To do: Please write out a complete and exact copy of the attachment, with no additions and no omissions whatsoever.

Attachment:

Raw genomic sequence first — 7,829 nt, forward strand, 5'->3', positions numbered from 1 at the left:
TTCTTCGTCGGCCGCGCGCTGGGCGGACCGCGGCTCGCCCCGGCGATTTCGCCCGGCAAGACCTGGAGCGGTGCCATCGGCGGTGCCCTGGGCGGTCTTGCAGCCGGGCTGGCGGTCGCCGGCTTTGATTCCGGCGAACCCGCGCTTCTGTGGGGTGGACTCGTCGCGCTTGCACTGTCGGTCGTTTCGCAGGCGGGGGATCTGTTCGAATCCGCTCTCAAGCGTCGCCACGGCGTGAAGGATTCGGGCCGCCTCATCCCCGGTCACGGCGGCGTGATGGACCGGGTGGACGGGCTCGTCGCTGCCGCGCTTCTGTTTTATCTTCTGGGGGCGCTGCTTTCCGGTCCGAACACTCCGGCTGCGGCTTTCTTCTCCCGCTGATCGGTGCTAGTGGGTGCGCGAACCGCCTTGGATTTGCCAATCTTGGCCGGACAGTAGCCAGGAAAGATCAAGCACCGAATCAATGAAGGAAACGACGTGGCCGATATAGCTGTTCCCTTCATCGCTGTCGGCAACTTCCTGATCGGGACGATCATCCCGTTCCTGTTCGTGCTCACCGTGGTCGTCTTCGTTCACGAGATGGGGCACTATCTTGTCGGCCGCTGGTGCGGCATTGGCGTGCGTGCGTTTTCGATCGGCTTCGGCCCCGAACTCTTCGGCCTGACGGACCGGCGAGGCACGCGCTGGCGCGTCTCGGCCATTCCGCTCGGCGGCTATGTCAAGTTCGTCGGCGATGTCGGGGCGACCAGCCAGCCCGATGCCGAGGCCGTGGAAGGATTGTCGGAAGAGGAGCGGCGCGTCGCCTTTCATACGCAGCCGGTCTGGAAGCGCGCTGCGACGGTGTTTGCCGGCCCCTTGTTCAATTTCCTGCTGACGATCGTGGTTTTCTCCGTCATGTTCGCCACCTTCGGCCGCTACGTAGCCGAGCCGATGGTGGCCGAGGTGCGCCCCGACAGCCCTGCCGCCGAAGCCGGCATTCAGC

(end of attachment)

Raw genomic sequence first — 7,829 nt, forward strand, 5'->3', positions numbered from 1 at the left:
TTCTTCGTCGGCCGCGCGCTGGGCGGACCGCGGCTCGCCCCGGCGATTTCGCCCGGCAAGACCTGGAGCGGTGCCATCGGCGGTGCCCTGGGCGGTCTTGCAGCCGGGCTGGCGGTCGCCGGCTTTGATTCCGGCGAACCCGCGCTTCTGTGGGGTGGACTCGTCGCGCTTGCACTGTCGGTCGTTTCGCAGGCGGGGGATCTGTTCGAATCCGCTCTCAAGCGTCGCCACGGCGTGAAGGATTCGGGCCGCCTCATCCCCGGTCACGGCGGCGTGATGGACCGGGTGGACGGGCTCGTCGCTGCCGCGCTTCTGTTTTATCTTCTGGGGGCGCTGCTTTCCGGTCCGAACACTCCGGCTGCGGCTTTCTTCTCCCGCTGATCGGTGCTAGTGGGTGCGCGAACCGCCTTGGATTTGCCAATCTTGGCCGGACAGTAGCCAGGAAAGATCAAGCACCGAATCAATGAAGGAAACGACGTGGCCGATATAGCTGTTCCCTTCATCGCTGTCGGCAACTTCCTGATCGGGACGATCATCCCGTTCCTGTTCGTGCTCACCGTGGTCGTCTTCGTTCACGAGATGGGGCACTATCTTGTCGGCCGCTGGTGCGGCATTGGCGTGCGTGCGTTTTCGATCGGCTTCGGCCCCGAACTCTTCGGCCTGACGGACCGGCGAGGCACGCGCTGGCGCGTCTCGGCCATTCCGCTCGGCGGCTATGTCAAGTTCGTCGGCGATGTCGGGGCGACCAGCCAGCCCGATGCCGAGGCCGTGGAAGGATTGTCGGAAGAGGAGCGGCGCGTCGCCTTTCATACGCAGCCGGTCTGGAAGCGCGCTGCGACGGTGTTTGCCGGCCCCTTGTTCAATTTCCTGCTGACGATCGTGGTTTTCTCCGTCATGTTCGCCACCTTCGGCCGCTACGTAGCCGAGCCGATGGTGGCCGAGGTGCGCCCCGACAGCCCTGCCGCCGAAGCCGGCATTCAGC